ASM Metals HandBook Volume 12 - Fractography
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ASM Metals HandBook Volume 12 - Fractography

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quality control of copper-tin-
bismuth cast bells (Ref 8). He recorded observations of grain size in fracture control samples as a guide for composition 
adjustments to resist impact fracture when the bells were struck. In the same year, Mathurin Jousse described a method of 
selecting high-quality grades of iron and steel, based on the appearance of fracture samples (Ref 9). 
One of the most significant early contributions to the study of metal fractures was by de Réaumur (Ref 10), who 
published a book in 1722 that contained engravings illustrating both the macroscopic and microscopic appearance of 
fracture surfaces of iron and steel (although the microscope was invented circa 1600, at the time of de Réaumur it was 
necessary to sketch what one saw and then transfer the sketch to metal, wood, or stone by engraving). In this classical 
work, de Réaumur listed and illustrated seven classes of fracture appearance in iron and steel. These are described below 
and shown in Fig. 1: 
· Type I fracture: Large, irregularly arranged, mirrorlike facets, indicating inferior metal (Fig. 1a and b)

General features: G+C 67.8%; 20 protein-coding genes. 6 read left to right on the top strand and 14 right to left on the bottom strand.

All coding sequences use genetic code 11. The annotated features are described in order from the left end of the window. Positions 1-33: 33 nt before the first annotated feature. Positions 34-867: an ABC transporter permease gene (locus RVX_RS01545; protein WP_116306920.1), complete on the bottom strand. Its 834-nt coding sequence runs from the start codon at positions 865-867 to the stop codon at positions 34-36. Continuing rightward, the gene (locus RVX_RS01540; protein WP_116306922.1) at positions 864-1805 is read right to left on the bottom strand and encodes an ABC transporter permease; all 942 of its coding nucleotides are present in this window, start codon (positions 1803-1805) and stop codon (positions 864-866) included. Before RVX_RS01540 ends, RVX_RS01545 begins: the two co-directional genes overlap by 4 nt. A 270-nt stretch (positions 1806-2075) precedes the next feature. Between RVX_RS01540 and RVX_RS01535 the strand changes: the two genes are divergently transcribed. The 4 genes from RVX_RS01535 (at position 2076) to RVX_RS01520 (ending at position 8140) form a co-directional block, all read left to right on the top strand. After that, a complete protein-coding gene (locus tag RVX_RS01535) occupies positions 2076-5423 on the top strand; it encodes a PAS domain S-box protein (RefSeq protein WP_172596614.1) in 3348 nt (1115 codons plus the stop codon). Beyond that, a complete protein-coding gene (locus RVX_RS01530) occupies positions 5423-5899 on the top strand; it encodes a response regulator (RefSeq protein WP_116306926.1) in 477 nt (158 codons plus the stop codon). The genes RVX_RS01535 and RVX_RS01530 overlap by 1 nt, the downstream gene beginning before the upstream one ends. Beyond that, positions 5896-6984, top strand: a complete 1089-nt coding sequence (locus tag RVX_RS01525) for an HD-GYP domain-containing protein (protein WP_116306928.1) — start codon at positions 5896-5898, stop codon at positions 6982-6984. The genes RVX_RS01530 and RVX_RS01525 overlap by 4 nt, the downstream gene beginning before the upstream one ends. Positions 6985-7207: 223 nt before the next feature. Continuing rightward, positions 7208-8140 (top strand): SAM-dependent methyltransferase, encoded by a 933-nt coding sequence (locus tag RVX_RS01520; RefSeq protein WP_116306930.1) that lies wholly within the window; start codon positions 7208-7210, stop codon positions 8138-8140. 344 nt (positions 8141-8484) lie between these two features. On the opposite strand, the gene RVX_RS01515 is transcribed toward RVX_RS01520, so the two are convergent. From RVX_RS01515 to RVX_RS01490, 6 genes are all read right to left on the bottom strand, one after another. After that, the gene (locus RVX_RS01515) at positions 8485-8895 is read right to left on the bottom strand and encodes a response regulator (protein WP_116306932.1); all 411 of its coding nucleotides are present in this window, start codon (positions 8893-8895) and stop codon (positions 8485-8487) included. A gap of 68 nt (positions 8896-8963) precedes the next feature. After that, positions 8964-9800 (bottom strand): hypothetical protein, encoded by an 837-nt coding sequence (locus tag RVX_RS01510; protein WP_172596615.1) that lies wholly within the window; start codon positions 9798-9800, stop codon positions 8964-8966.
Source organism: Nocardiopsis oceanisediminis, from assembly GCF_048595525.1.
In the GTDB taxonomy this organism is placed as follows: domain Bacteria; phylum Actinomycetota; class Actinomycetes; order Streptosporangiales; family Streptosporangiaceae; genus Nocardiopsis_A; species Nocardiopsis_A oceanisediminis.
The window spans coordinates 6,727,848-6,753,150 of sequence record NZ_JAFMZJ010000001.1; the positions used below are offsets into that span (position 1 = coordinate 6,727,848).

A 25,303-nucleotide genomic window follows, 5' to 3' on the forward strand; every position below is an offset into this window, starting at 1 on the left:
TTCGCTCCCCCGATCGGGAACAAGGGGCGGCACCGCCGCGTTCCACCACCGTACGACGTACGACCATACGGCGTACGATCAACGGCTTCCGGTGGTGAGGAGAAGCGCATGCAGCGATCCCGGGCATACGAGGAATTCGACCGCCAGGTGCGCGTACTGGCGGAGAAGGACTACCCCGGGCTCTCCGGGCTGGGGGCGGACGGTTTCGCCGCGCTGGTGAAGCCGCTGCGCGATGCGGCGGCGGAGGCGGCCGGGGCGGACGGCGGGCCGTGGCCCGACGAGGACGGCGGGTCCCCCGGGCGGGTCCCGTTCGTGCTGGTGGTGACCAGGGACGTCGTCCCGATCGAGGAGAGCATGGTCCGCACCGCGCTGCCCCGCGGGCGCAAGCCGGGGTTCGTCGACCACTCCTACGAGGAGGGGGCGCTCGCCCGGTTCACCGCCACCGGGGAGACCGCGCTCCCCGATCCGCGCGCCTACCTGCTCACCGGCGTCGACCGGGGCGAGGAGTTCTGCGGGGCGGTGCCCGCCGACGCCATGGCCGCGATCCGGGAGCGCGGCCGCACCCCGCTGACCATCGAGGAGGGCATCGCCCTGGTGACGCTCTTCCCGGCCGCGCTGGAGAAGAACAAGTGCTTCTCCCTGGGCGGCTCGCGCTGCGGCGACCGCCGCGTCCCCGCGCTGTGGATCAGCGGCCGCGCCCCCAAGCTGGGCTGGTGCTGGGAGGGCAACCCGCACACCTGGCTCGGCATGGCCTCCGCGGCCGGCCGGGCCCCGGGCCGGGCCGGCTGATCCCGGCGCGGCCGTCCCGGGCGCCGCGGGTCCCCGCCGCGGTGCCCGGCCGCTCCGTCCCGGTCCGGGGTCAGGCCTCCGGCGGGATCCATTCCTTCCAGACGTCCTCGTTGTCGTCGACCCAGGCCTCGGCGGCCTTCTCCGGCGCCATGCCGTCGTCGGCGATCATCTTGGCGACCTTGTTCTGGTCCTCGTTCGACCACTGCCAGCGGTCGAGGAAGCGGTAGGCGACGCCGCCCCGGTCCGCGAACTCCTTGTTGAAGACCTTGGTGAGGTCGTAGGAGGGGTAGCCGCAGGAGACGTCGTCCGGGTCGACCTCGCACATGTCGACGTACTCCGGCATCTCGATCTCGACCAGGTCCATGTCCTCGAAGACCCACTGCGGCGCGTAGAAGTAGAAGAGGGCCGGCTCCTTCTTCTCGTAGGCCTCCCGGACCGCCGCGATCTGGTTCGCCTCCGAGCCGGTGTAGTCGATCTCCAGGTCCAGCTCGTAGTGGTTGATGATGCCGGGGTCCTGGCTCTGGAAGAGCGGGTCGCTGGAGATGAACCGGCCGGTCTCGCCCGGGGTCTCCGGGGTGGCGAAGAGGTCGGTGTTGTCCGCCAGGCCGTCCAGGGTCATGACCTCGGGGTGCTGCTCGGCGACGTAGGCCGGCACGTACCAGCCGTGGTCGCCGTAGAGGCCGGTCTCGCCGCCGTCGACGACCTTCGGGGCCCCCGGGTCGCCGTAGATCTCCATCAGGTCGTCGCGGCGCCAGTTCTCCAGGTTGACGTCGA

· Type II fracture: More regular distribution and smaller facets, indicating a slightly improved metal (Fig. 
1c to e) 
· Type III fracture: Interposed areas of fibrous metal between facets (Fig. 1f to h). 
· Type IV fracture: Fibrous metal, with very few reflecting facets (Fig. 1j) 
· Type V fracture: Framelike area surrounding an entirely fibrous center (Fig. 1k and m) 
· Type VI fracture: An unusual type, with a few small facets in a fibrous background (Fig. 1n, p, and q) 
· Type VII fracture: Characterized by a woody appearance (Fig. 1r) 
Fig. 1 Sketches from R.A.F. de Réaumur (Ref 10) depicting seven categories of fracture appearance in iron and 
steel. (a) Type I fracture; large mirrorlike facets. (b) Same as (a), but as viewed with a hand lens. (c) Type II